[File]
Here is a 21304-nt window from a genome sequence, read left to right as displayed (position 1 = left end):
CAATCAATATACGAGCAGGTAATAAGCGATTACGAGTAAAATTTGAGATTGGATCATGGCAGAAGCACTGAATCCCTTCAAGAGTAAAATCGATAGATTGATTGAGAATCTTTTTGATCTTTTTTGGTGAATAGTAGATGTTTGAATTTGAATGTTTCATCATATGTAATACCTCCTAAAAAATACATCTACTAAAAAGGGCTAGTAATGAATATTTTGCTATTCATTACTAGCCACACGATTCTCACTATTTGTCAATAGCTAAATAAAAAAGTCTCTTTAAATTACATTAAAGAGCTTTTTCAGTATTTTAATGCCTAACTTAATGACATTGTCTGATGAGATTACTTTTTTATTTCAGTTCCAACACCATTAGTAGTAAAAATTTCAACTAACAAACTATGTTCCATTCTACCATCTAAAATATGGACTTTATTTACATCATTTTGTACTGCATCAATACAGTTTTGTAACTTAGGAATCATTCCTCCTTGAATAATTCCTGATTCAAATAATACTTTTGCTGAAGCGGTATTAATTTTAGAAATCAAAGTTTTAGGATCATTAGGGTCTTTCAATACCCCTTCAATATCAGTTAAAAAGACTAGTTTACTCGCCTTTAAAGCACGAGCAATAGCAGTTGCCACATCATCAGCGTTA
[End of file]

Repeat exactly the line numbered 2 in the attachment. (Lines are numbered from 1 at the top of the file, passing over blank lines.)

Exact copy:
CAATCAATATACGAGCAGGTAATAAGCGATTACGAGTAAAATTTGAGATTGGATCATGGCAGAAGCACTGAATCCCTTCAAGAGTAAAATCGATAGATTGATTGAGAATCTTTTTGATCTTTTTTGGTGAATAGTAGATGTTTGAATTTGAATGTTTCATCATATGTAATACCTCCTAAAAAATACATCTACTAAAAAGGGCTAGTAATGAATATTTTGCTATTCATTACTAGCCACACGATTCTCACTATTTGTCAATAGCTAAATAAAAAAGTCTCTTTAAATTACATTAAAGAGCTTTTTCAGTATTTTAATGCCTAACTTAATGACATTGTCTGATGAGATTACTTTTTTATTTCAGTTCCAACACCATTAGTAGTAAAAATTTCAACTAACAAACTATGTTCCATTCTACCATCTAAAATATGGACTTTATTTACATCATTTTGTACTGCATCAATACAGTTTTGTAACTTAGGAATCATTCCTCCTTGAATAATTCCTGATTCAAATAATACTTTTGCTGAAGCGGTATTAATTTTAGAAATCAAAGTTTTAGGATCATTAGGGTCTTTCAATACCCCTTCAATATCAGTTAAAAAGACTAGTTTACTCGCCTTTAAAGCACGAGCAATAGCAGTTGCCACATCATCAGCGTTA